There’s the old adage, “Write what you know.” Many writers over time (Including Twain and Hemingway) have given this advice. This tale can be titled Sing What You Know and/or Put On Music That Calms You Down When Calming Your Baby Down.
My wife and I have one son who is age three right now. When he was a newborn, he did the usual things a baby would do in its first year. He woke up at night many times, pooped six times a day, required burping after bottles and wanted to be held the majority of the time. We both worked during this period of his life so trying to get enough sleep was becoming more difficult.
I have a brother who is eight years younger that me, so I remember observing what my mother and father would do to calm my little brother down when he was crying. Some would obviously work (Giving him a bottle because he was hungry) and some would not (Taking off/adding clothes when he just wanted held). Over time my parents learned his cues and my brother didn’t cry as much as he got closer to his first birthday.
During those early desperate nights when it seemed we could not get enough sleep before going into work for a full day, we tried to understand our son’s needs in an attempt to get him back to sleep. When it came time for me to take my turn in the waking up rotation, I wanted to sing my son back to sleep but I didn’t know any of the traditional lullabies people would sing to babies. I wanted my wife to stay asleep, but I didn’t want our son to keep crying for thirty minutes. I needed something to hum or sing that was repetitive, and there was only one type of music that came to mind in my state of sleep-deprived delirium:
Video game music from my old Nintendo Entertainment System (NES).
The first night I tried using NES music, I slowed down the background music used in the above-ground levels of 1986’s The Legend of Zelda. It worked! My wife would get so pissed that I could sing him back to sleep with the silliest method that would never be found in parenting advice books and blogs. When our son didn’t want to hear the Zelda music, I slowed down the following music from other games (I challenge others to try this method to see if it works on other babies):
The podium win AND the “kick the can” music from Excitebike, above-ground music from Super Mario Bros., the game introduction/general background music from Bases Loaded and the count out/winner music from Mike Tyson’s Punchout. I added a few from other platforms, including the original “hammer” music from Donkey Kong.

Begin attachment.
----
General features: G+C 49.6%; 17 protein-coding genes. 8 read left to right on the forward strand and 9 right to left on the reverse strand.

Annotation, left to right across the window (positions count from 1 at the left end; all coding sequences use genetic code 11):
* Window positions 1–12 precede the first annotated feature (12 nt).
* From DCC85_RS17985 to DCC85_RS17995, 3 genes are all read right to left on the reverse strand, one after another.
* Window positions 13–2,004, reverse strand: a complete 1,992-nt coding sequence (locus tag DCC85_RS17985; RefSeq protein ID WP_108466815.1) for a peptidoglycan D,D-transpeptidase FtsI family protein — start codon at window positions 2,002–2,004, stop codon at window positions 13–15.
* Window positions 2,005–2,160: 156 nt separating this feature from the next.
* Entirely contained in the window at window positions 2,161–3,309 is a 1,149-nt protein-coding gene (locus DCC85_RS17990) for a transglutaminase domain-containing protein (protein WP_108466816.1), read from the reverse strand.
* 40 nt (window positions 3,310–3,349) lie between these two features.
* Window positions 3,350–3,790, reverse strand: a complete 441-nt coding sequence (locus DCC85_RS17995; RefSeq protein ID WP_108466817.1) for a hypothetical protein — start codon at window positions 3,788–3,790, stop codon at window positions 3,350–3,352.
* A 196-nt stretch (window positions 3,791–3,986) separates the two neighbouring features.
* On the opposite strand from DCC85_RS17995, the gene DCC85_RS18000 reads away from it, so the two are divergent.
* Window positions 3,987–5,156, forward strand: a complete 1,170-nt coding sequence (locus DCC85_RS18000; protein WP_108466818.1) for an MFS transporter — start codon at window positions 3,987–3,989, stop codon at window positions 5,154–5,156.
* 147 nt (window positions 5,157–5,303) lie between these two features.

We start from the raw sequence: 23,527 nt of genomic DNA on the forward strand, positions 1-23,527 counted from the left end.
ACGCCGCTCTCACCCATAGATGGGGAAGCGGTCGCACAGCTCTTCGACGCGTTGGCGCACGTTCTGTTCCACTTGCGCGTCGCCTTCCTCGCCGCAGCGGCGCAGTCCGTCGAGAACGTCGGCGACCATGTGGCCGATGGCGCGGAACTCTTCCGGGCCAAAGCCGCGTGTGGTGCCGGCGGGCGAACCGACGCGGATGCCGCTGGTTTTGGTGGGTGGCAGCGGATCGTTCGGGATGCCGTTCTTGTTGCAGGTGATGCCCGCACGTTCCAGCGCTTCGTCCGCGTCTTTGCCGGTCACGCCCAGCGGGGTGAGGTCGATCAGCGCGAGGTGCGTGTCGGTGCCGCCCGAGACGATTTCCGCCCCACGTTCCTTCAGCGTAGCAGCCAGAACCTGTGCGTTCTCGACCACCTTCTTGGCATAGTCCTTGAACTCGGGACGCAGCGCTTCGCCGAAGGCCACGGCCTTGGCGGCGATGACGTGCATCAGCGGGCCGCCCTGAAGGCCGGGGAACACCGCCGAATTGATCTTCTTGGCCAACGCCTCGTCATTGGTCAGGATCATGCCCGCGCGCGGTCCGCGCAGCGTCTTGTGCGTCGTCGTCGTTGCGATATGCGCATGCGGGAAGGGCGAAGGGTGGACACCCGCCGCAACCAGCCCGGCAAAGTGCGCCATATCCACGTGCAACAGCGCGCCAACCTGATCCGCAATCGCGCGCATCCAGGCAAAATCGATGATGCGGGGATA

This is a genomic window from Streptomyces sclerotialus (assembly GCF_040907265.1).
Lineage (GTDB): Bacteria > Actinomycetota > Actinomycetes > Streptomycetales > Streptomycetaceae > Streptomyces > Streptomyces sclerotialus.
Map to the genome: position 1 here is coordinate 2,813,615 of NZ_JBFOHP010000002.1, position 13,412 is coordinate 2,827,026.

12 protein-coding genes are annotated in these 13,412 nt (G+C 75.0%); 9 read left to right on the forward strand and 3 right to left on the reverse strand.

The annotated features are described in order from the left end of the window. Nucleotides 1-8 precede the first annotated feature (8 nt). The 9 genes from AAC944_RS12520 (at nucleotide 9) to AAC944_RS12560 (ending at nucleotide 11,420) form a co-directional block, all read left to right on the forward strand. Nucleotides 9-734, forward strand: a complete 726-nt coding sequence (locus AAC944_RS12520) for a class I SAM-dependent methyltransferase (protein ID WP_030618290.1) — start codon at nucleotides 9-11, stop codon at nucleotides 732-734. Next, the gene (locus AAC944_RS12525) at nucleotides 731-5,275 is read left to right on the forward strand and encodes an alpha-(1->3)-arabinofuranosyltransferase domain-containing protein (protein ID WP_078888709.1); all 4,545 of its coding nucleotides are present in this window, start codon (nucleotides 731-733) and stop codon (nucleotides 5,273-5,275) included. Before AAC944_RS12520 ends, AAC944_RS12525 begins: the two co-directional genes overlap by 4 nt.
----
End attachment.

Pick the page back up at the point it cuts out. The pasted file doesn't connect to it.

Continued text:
As my son got older and started going to day care, I had a problem keeping him happy in his car seat on the way home. I always had CD’s of Nick Drake and Leonard Cohen in the car, so I would pop one in to see if the mellow folk music of Drake or Cohen would calm him down. I could tell he was listening to the different instruments and the words being sung in the songs. It was a sound completely different from what he heard in his early life. After a few tracks, he would go to sleep. If I knew he didn’t sleep well during the day, I would keep the music on and drive around for an hour to let him rest.
Even at three, my son remembers some of those drives home and knows their music well. He has his own special names for each of his favorite tracks and when I pick him up from day care, we usually have Nick Drake’s Five Leaves Left on when we drive home. Instead of tossing a child’s DVD in the car and my son blankly staring at a small TV screen while we drive home, my son and I sing “Time Has Told Me”, we listen for the strings to kick in on “River Man”, all while looking out the car windows, seeing the birds fly, viewing the turkeys pecking at last year’s corn crop remnants and marveling at the big construction trucks when encountering road work being done.
I loved my old NES and when I have time again, I know I will eventually purchase the recently released Nintendo NES Classic Edition. I love the music of Nick Drake and Leonard Cohen because their poetic songs bring calm to my worrisome existence. The games and songs that have soothed my soul over the years have provided my son with the same feelings of comfort and familiarity in a unique form.